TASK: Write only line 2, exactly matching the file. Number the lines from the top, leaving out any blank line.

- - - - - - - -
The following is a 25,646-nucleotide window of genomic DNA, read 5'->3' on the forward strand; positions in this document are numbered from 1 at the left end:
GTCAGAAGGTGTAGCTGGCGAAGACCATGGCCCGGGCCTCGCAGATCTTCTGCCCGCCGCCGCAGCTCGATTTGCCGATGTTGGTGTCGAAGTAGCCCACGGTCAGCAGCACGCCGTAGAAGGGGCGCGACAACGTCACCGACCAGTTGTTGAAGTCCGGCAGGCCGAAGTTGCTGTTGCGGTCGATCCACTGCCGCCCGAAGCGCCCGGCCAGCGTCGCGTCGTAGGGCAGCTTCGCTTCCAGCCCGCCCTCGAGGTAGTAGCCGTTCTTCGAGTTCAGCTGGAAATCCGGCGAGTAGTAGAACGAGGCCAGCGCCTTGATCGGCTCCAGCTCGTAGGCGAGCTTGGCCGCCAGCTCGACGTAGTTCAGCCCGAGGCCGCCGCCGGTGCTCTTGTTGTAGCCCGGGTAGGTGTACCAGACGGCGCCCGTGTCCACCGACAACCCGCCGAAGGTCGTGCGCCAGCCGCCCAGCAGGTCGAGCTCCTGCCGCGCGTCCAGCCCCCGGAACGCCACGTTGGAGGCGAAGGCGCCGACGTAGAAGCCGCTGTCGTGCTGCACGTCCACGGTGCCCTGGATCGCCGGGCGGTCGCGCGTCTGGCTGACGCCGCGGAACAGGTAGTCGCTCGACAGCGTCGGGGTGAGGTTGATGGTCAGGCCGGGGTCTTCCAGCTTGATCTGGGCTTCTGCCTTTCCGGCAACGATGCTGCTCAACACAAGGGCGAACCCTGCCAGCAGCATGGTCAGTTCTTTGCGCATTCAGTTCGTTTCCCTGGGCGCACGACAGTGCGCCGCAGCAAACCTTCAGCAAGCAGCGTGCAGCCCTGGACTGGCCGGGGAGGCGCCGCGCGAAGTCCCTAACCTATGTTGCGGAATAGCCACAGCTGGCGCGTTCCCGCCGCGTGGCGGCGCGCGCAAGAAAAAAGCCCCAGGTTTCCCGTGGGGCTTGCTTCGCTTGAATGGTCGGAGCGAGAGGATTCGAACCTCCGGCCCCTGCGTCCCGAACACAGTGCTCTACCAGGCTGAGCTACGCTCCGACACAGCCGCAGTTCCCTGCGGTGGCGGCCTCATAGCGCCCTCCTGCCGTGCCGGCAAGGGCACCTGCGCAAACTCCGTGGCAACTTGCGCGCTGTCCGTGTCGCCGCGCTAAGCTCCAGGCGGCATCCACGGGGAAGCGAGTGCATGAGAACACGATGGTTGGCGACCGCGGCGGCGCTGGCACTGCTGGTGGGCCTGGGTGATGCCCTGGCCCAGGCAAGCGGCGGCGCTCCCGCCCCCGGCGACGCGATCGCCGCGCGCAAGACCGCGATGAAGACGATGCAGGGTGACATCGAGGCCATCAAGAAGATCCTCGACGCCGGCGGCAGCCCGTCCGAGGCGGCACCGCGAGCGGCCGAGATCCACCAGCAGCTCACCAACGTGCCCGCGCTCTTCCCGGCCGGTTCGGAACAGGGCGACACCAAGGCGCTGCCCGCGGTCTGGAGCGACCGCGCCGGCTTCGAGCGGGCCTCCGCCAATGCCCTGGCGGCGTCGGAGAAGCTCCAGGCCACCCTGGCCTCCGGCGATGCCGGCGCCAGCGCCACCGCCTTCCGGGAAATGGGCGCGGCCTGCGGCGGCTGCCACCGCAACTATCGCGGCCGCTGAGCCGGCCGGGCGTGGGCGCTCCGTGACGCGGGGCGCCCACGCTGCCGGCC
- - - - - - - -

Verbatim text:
GTCAGAAGGTGTAGCTGGCGAAGACCATGGCCCGGGCCTCGCAGATCTTCTGCCCGCCGCCGCAGCTCGATTTGCCGATGTTGGTGTCGAAGTAGCCCACGGTCAGCAGCACGCCGTAGAAGGGGCGCGACAACGTCACCGACCAGTTGTTGAAGTCCGGCAGGCCGAAGTTGCTGTTGCGGTCGATCCACTGCCGCCCGAAGCGCCCGGCCAGCGTCGCGTCGTAGGGCAGCTTCGCTTCCAGCCCGCCCTCGAGGTAGTAGCCGTTCTTCGAGTTCAGCTGGAAATCCGGCGAGTAGTAGAACGAGGCCAGCGCCTTGATCGGCTCCAGCTCGTAGGCGAGCTTGGCCGCCAGCTCGACGTAGTTCAGCCCGAGGCCGCCGCCGGTGCTCTTGTTGTAGCCCGGGTAGGTGTACCAGACGGCGCCCGTGTCCACCGACAACCCGCCGAAGGTCGTGCGCCAGCCGCCCAGCAGGTCGAGCTCCTGCCGCGCGTCCAGCCCCCGGAACGCCACGTTGGAGGCGAAGGCGCCGACGTAGAAGCCGCTGTCGTGCTGCACGTCCACGGTGCCCTGGATCGCCGGGCGGTCGCGCGTCTGGCTGACGCCGCGGAACAGGTAGTCGCTCGACAGCGTCGGGGTGAGGTTGATGGTCAGGCCGGGGTCTTCCAGCTTGATCTGGGCTTCTGCCTTTCCGGCAACGATGCTGCTCAACACAAGGGCGAACCCTGCCAGCAGCATGGTCAGTTCTTTGCGCATTCAGTTCGTTTCCCTGGGCGCACGACAGTGCGCCGCAGCAAACCTTCAGCAAGCAGCGTGCAGCCCTGGACTGGCCGGGGAGGCGCCGCGCGAAGTCCCTAACCTATGTTGCGGAATAGCCACAGCTGGCGCGTTCCCGCCGCGTGGCGGCGCGCGCAAGAAAAAAGCCCCAGGTTTCCCGTGGGGCTTGCTTCGCTTGAATGGTCGGAGCGAGAGGATTCGAACCTCCGGCCCCTGCGTCCCGAACACAGTGCTCTACCAGGCTGAGCTACGCTCCGACACAGCCGCAGTTCCCTGCGGTGGCGGCCTCATAGCGCCCTCCTGCCGTGCCGGCAAGGGCACCTGCGCAAACTCCGTGGCAACTTGCGCGCTGTCCGTGTCGCCGCGCTAAGCTCCAGGCGGCATCCACGGGGAAGCGAGTGCATGAGAACACGATGGTTGGCGACCGCGGCGGCGCTGGCACTGCTGGTGGGCCTGGGTGATGCCCTGGCCCAGGCAAGCGGCGGCGCTCCCGCCCCCGGCGACGCGATCGCCGCGCGCAAGACCGCGATGAAGACGATGCAGGGTGACATCGAGGCCATCAAGAAGATCCTCGACGCCGGCGGCAGCCCGTCCGAGGCGGCACCGCGAGCGGCCGAGATCCACCAGCAGCTCACCAACGTGCCCGCGCTCTTCCCGGCCGGTTCGGAACAGGGCGACACCAAGGCGCTGCCCGCGGTCTGGAGCGACCGCGCCGGCTTCGAGCGGGCCTCCGCCAATGCCCTGGCGGCGTCGGAGAAGCTCCAGGCCACCCTGGCCTCCGGCGATGCCGGCGCCAGCGCCACCGCCTTCCGGGAAATGGGCGCGGCCTGCGGCGGCTGCCACCGCAACTATCGCGGCCGCTGAGCCGGCCGGGCGTGGGCGCTCCGTGACGCGGGGCGCCCACGCTGCCGGCC